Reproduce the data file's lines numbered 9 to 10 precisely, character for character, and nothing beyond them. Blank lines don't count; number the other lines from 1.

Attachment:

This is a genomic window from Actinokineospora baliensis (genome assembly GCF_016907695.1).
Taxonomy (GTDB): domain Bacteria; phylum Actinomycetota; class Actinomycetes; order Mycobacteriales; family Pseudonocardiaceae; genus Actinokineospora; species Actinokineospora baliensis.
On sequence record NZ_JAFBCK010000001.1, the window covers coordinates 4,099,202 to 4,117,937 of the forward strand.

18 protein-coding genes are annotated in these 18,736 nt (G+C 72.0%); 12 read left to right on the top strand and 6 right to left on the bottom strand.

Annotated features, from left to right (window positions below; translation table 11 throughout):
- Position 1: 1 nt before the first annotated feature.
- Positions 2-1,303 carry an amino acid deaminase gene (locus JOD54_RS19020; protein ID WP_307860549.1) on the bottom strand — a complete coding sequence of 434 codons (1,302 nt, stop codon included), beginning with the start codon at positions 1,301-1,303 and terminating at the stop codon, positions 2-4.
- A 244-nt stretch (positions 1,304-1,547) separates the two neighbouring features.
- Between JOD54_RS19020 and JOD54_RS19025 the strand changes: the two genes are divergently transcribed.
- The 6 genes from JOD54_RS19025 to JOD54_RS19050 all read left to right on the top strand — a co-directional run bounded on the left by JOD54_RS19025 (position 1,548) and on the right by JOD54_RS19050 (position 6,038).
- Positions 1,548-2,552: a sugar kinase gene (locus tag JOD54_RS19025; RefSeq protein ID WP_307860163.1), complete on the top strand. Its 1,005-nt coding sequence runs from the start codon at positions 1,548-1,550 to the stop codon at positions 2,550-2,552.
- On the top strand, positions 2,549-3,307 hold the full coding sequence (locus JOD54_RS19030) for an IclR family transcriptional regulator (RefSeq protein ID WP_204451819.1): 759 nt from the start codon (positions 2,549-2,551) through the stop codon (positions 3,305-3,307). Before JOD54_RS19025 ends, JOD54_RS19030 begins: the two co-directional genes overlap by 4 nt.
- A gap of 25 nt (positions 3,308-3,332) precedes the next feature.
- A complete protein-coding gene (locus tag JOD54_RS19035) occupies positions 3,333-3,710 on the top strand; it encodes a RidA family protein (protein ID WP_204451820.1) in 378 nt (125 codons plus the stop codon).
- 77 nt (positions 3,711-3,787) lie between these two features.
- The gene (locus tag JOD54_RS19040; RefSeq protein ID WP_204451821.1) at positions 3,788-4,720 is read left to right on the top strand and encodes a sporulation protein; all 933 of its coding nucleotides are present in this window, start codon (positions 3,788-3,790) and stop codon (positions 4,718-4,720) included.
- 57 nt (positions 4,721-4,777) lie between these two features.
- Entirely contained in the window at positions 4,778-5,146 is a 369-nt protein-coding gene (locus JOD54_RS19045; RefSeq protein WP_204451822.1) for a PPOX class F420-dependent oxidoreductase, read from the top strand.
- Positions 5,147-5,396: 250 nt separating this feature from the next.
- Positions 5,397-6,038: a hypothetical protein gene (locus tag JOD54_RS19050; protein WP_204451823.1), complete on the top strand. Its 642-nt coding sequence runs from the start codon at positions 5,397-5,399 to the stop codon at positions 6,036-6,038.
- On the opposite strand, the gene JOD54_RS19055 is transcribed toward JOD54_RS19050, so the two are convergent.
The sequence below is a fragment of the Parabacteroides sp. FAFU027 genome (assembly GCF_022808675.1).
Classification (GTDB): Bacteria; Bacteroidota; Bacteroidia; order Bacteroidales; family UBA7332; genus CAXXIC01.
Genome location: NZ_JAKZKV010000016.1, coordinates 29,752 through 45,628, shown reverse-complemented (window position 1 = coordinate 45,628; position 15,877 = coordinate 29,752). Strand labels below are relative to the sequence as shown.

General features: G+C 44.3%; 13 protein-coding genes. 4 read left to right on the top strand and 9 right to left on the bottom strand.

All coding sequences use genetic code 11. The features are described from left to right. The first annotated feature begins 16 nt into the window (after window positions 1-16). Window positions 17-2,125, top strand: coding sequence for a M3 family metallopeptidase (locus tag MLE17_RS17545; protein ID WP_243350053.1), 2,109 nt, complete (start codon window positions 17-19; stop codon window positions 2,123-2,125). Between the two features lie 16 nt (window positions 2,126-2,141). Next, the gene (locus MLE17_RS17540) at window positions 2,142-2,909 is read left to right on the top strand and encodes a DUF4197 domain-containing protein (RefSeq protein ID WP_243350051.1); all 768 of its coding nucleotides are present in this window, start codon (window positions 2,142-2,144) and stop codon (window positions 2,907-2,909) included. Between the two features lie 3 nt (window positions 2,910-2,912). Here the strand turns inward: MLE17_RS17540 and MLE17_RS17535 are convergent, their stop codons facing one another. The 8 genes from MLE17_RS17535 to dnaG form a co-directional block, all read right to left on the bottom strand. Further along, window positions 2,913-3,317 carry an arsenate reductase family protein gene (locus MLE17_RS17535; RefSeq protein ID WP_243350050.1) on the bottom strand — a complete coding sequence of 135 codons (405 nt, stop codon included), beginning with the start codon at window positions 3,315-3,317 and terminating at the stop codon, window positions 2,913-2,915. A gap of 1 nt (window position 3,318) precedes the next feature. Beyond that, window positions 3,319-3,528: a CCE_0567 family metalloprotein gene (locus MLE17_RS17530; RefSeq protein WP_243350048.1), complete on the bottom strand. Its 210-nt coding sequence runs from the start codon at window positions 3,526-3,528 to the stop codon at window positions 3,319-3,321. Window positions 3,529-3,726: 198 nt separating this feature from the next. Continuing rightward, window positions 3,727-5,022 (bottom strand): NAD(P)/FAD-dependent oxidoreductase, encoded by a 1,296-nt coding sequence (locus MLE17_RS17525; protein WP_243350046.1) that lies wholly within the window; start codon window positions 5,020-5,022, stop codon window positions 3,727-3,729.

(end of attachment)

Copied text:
- Between JOD54_RS19020 and JOD54_RS19025 the strand changes: the two genes are divergently transcribed.
- The 6 genes from JOD54_RS19025 to JOD54_RS19050 all read left to right on the top strand — a co-directional run bounded on the left by JOD54_RS19025 (position 1,548) and on the right by JOD54_RS19050 (position 6,038).